login
The OEIS Foundation is supported by donations from users of the OEIS and by a grant from the Simons Foundation.

 

Logo

Thanks to everyone who made a donation during our annual appeal!
To see the list of donors, or make a donation, see the OEIS Foundation home page.

Hints
(Greetings from The On-Line Encyclopedia of Integer Sequences!)
A292671 Upper right triangle A(m,n) = least number of symbols required to fill a grid of size n X n row by row in the greedy way such that in no row or column or m X m square a symbol occurs more than once. 9
1, 2, 4, 4, 6, 9, 4, 6, 11, 16, 8, 7, 13, 18, 25, 8, 8, 13, 18, 27, 36, 8, 10, 13, 20, 29, 38, 49, 8, 10, 13, 20, 32, 38, 51, 64, 16, 13, 14, 22, 33, 40, 53, 66, 81, 16, 15, 14, 22, 33, 40, 56, 66, 83, 100, 16, 16, 15, 23, 33, 41, 57, 68, 85, 102 (list; table; graph; refs; listen; history; text; internal format)
OFFSET

1,2

COMMENTS

Consider the symbols as positive integers. By the greedy way we mean to fill the grid row by row from left to right always with the least possible positive integer such that the three constraints (on rows, columns and rectangular blocks) are satisfied. In contrast to the sudoku case, the m X m rectangles have "floating" borders, so the constraint is actually equivalent to say that any element must be different from all neighbors in a Moore neighborhood of range m-1 (having up to (2m-1)^2 grid points). See A292673 for examples.

One can consider the infinite square array A(m,n) defined in the same way, but the lower triangular part of it is uninteresting: for m>n one has A(m,n) = n^2, i.e., the columns continue below the diagonal indefinitely with the same value, n^2.

LINKS

Table of n, a(n) for n=1..65.

Eric W. Weisstein, Moore Neighborhood, on MathWorld--A Wolfram Web Resource.

EXAMPLE

The infinite square array would look as follows: (but the sequence only lists the upper right triangle: 1; 2, 4; 4, 6, 9; 4, 6, 11, 16; ...):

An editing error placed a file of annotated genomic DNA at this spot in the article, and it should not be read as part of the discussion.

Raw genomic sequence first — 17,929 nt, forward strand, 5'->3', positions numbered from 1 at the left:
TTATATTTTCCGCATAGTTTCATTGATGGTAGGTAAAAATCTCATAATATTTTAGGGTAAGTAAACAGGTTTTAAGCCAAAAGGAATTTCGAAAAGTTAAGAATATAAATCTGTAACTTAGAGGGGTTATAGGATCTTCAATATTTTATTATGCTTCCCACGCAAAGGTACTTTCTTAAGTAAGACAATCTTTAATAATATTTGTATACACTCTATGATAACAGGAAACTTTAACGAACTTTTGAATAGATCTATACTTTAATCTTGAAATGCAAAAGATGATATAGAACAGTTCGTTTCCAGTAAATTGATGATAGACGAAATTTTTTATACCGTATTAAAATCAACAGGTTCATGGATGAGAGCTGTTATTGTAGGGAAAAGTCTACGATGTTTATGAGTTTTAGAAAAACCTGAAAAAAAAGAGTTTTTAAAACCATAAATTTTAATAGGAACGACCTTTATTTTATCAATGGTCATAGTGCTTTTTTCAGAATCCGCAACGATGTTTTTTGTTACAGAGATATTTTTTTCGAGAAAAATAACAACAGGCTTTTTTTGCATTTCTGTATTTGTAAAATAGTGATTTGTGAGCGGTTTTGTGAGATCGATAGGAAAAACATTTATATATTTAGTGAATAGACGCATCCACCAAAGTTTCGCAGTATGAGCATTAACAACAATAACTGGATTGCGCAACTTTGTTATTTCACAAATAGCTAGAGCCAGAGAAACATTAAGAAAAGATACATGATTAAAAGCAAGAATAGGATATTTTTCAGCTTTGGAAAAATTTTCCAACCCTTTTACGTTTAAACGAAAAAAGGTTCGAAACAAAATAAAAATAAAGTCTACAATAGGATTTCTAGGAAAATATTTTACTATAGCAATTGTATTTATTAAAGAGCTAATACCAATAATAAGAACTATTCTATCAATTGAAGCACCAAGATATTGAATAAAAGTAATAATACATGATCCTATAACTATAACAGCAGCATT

[1  2  4  4  8  8  8  8 16 ...]  m=1: A(1,n) = 2^ceil(log_2(n)) = A062383(n-1)

   [1\_4  6  6  7  8 10 10 13 ...]  m=2: A(2,n) = A292672(n)

   [1  4\_9 11 13 13 13 13 14 ...]  m=3: A(3,n) = A292673(n) : see here

   [1  4  9\16 18 18 20 20 22 ...]  m=4: A(4,n) = A292674(n) :  for examples

   [1  4  9 16\25 27 29 32 33 ...]  m=5: A(5,n) = A292675(n)

   [1  4  9 16 25\36 38 38 40 ...]  m=6: A(6,n) = A292676(n)

   [1  4  9 16 25 36\49 51 53 ...]  m=7: A(7,n) = A292677(n)

   [1  4  9 16 25 36 49\64 66 ...]  m=8: A(8,n) = A292678(n)

   [1  4  9 16 25 36 49 64\81 ...]  m=9: A(9,n) = A292679(n)

   [...   ...  ...  ...  ...  ...]

PROG

(PARI) A(m, n, g=matrix(n, n))={my(ok(g, k, i, j, m)=if(m, ok(g[i, ], k)&&ok(g[, j], k)&&ok(concat(Vec(g[max(1, i-m+1)..i, max(1, j-m+1)..min(#g, j+m-1)])), k), !setsearch(Set(g), k))); for(i=1, n, for(j=1, n, for(k=1, n^2, ok(g, k, i, j, m)&&(g[i, j]=k)&&break))); vecmax(g)} \\ without "vecmax" the program returns the full n X n board.

CROSSREFS

Cf. A292670, A292672, A292673, ..., A292679

Sequence in context: A298043 A325245 A241064 * A210948 A008133 A237828

Adjacent sequences:  A292668 A292669 A292670 * A292672 A292673 A292674

KEYWORD

nonn,tabl

AUTHOR

M. F. Hasler, Sep 20 2017

STATUS

approved

Lookup | Welcome | Wiki | Register | Music | Plot 2 | Demos | Index | Browse | More | WebCam
Contribute new seq. or comment | Format | Style Sheet | Transforms | Superseeker | Recent
The OEIS Community | Maintained by The OEIS Foundation Inc.

License Agreements, Terms of Use, Privacy Policy. .

Last modified January 18 16:27 EST 2020. Contains 331011 sequences. (Running on oeis4.)